In Fig. 1, I illustrate how the paint brush P may be placed so as to rest on the rim portion 13 of my 20 attachment, thus facilitating the carrying of the pail and brush by the painter up the various ladders and to various painting positions. Because of the manner in which the rim portion l3 slants downwardly, it is comparatively easy to hold the 25 paint brush in place.
In Fig. 2, the degree of slanting of the rim portion I3 of my attachment is better shown, and it will be readily appreciated that should paint slop upwardly, it will be prevented from slopping out of the paint pail Ill by the said rim portion i 3. Also, the paint will gradually flow off the said rim portion l3 toward its center, and will drop off along the inner peripheral edge I! of the said rim portion Hi. In this way, the formation of a skin along the inner surface of the pail is effectively prevented to a considerable extent.
The inner periphery ll serves also as a surface against which the paint brush P may be wiped, as is shown in Fig. 2, to remove excess paint, all as will be quite clear to those skilled in the art. Incidentally, this excess paint will also drop down into the pail from the peripheral edge, so as to avoid its forming a "skin on the inner pail surface.
Referring now to Fig. 3, a strainer cloth 8 is shown passing over the rim l5 of the paint pail, and downwardly along the line determined by' the rim portion l3. In this way, the strainer cloth is held taut for ready straining, and is maintained below the upper edge of the rim of the pail, so as to allow for straining. This is a very highly desirable construction, as will be appreciated, and is useful where straining through a taut cloth is absolutely essential.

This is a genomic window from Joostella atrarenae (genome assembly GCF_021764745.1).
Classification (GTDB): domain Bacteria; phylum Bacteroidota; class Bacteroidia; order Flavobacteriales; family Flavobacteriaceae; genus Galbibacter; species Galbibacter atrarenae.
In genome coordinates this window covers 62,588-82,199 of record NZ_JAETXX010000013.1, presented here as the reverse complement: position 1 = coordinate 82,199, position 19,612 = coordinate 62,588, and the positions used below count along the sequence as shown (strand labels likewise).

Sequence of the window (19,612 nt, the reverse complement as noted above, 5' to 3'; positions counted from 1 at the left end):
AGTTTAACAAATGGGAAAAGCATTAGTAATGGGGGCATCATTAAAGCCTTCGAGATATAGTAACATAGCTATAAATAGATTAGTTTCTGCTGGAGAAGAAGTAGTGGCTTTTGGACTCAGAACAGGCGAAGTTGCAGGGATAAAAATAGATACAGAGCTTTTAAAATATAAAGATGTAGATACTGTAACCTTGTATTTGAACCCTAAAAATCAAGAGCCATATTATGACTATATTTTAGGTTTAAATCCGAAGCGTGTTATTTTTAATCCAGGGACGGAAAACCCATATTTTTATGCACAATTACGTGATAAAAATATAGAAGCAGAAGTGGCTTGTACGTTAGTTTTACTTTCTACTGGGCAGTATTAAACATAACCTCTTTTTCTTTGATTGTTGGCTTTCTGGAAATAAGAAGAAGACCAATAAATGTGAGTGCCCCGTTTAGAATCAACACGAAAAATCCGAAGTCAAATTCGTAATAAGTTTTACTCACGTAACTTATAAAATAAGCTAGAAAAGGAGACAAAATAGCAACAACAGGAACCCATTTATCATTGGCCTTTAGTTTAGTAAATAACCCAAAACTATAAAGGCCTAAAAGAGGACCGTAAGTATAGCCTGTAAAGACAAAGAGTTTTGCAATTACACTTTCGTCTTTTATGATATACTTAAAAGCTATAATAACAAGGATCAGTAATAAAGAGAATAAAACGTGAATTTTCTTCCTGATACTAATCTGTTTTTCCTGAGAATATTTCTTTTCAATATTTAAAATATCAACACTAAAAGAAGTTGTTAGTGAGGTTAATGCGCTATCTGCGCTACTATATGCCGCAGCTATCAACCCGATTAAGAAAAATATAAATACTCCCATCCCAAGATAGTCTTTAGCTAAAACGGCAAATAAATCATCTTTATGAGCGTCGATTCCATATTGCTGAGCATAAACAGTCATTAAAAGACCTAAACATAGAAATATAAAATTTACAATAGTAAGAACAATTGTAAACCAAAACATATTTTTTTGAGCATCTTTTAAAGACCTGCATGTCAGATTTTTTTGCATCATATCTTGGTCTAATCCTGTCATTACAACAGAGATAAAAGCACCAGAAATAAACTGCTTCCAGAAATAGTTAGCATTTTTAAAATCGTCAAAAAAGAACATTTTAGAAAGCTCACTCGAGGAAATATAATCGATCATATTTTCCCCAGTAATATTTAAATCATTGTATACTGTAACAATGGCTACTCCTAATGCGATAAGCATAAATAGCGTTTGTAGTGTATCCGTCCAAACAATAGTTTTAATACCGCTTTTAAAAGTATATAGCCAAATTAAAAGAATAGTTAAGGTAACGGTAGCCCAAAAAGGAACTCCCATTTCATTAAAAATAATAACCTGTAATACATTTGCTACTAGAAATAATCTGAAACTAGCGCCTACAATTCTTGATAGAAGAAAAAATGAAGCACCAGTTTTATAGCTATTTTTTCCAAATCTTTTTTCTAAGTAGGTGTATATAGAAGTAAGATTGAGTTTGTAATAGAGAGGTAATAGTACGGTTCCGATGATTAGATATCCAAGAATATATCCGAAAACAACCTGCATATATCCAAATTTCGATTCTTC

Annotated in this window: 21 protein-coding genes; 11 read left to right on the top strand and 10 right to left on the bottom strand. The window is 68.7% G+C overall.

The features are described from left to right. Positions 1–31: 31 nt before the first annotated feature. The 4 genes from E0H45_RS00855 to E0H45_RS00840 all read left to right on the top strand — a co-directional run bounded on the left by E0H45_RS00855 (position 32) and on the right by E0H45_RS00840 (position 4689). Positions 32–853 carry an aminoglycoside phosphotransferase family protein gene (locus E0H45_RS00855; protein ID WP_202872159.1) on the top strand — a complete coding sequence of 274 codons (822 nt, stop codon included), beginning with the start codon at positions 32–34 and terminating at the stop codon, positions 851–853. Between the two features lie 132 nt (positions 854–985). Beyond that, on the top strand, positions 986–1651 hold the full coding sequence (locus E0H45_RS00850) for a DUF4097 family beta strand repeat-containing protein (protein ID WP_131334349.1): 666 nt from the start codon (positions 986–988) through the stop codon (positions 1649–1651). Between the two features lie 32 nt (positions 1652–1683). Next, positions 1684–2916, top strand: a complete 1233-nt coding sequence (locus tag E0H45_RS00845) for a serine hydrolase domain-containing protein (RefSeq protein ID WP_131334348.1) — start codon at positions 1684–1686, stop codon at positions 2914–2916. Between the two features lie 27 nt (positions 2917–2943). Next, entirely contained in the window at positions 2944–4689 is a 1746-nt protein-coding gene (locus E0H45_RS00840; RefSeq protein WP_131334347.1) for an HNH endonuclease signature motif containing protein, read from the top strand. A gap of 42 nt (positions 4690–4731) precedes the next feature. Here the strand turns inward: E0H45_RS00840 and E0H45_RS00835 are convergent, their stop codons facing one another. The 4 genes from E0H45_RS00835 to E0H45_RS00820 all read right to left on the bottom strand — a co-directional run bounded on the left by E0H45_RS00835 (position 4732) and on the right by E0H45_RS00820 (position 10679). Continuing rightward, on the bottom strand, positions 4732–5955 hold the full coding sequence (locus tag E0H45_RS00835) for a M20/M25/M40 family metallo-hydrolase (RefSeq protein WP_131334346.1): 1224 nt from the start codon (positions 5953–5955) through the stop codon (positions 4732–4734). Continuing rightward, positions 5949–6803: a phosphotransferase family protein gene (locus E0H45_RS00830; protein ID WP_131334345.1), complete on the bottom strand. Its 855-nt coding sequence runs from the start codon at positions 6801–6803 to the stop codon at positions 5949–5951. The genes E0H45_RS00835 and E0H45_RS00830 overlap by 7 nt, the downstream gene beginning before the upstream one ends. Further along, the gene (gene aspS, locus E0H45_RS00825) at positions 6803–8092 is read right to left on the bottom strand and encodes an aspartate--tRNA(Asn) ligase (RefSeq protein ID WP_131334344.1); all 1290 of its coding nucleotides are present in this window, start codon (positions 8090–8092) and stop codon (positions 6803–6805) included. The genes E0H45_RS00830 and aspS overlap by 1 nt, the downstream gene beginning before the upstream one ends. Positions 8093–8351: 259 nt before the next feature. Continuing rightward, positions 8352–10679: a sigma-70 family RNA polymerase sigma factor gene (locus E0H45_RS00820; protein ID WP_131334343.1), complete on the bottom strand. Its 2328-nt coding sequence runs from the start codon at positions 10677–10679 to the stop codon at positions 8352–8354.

Those skilled in the art will appreciate that in place of the strainer cloth S, some other type of cloth, or even paper, may be used. This other cloth or paper will, of course, be held in place and function as a cover for the paint in the pail.
It will thus be seen that my attachment, while being quite simple, easy to fabricate and extremely inexpensive, has a number of uses for the master painter.
I now claim:
1. A general utility paint pail attachment formed 01 an integral circular rim member having 2. depending circular skirt whereby said attachment may be slipped over the rim of a paint pail and irictionally held thereon, portions of said skirt being cut away to allow free swinging of the hail of the pail, the circular rim extending inwardly of the pail rim and angularly downwardly whereby to furnish a support on which a brush may be rested, a barrier against slopping of the paint outwardly of the paint pail, and a wiping surface against which a paint brush may be wiped, the said attachment serving also to hold a cover or straining cloth in place over the rim or the paint pail, and with the inwardly and downwardly extending rim portion of said attachment holding said cloth taut and below the pail rim level while the depending circular skirt portion holds the straining cloth on the pail periphery.
2. A general utility paint pail attachment formed of an integral circular rim member having a depending circular skirt whereby said attachment may be slipped over the rim of a paint pail and frictionally held thereon, the circular rim extending inwardly of the pail rim and angularly downwardly whereby to furnish a support on which a brush may be rested, a barrier against slopping oi! the paint outwardly of the paint pail, and a wiping surface against which a paint brush may be wiped, the said attachment serving also to hold a cover or straining cloth in place over the rim of said paint pail, and with the inwardly and downwardly extending rim portion of said attachment holding said cloth taut and below the pail rim level while the depending circular skirt portion holds the straining cloth on the pail periphery.
CARL WIGO CARLSON.